Longman & Eagle
2657 N. Kedzie Ave., Chicago
Designers: Cody Hudson and Robert McAdams
An artist, carpenter, concert promoter, and venue owner walk into a bar. This is not the start to a bad joke. It’s the collaborative partnership behind Logan Square’s newest corner pub, Longman & Eagle. Situated in the heart of the neighborhood, across from the Logan Square subway entrance, Longman is a fresh approach to the old-school—and quite possibly extinct—Chicago inn and pub. All of the traditional elements are available, food, stiff drinks, and rooms for rent, but updated with solid craftsmanship and subtle, thoughtful design.
The design is the brainchild of artist and graphic designer Cody Hudson of Struggle Inc. and Robert McAdams of Mode Carpentry. (The other business partners include Bruce Finkelman and Peter Creig Toalson of the Empty Bottle, a venerable Chicago music venue.) “We were friends who wanted to collaborate on a project together, something going back to a traditional Chicago neighborhood gathering place, but a contemporary interpretation,” Hudson said.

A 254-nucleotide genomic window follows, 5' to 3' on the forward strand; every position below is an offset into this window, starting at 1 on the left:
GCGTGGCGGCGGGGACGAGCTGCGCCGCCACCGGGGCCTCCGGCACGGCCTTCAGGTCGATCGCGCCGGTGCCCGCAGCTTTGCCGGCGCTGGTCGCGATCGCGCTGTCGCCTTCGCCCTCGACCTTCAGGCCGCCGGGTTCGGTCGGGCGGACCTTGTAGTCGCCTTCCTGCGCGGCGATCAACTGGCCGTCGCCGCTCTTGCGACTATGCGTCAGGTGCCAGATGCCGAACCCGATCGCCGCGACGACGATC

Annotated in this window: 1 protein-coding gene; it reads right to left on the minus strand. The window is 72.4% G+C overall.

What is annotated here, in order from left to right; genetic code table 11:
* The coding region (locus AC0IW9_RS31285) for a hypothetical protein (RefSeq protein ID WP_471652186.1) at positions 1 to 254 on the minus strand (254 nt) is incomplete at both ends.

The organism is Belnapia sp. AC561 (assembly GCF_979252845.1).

The space is divided into a more traditional front bar and open kitchen and a separate rear dining area. McAdams built out the existing bar in the front room, extending it to carve out space for a DJ and installed a handsome wide-planked ceiling. Complimenting the classic front décor, the rear dining room is topped out by Hudson’s sculpture installation, wood scraps from his studio cut and painstakingly installed by hand to the ceiling. Anchoring the rooms are a combination of old and new: custom hickory tables and a hodgepodge of wooden dining chairs found on Craigslist, strengthened and painted black.
Hudson’s graphics can be found everywhere, from the menus, to the posters, the signage, and even the bathroom wallpaper. The latter is composed of pages from Hudson’s new art-filled journal/zine created for and distributed at Longman. With each new addition, pages will be pasted to the walls, creating a constantly varying collage. “Little bits of art will pop up—never a gallery or exhibition space—creating an ever-changing presence of different objects and different people,” he said.
Work is still underway on the six pension-like rooms available for rent on the second floor. The rooms will provide a convenient resting place just a small stumble away from the bar.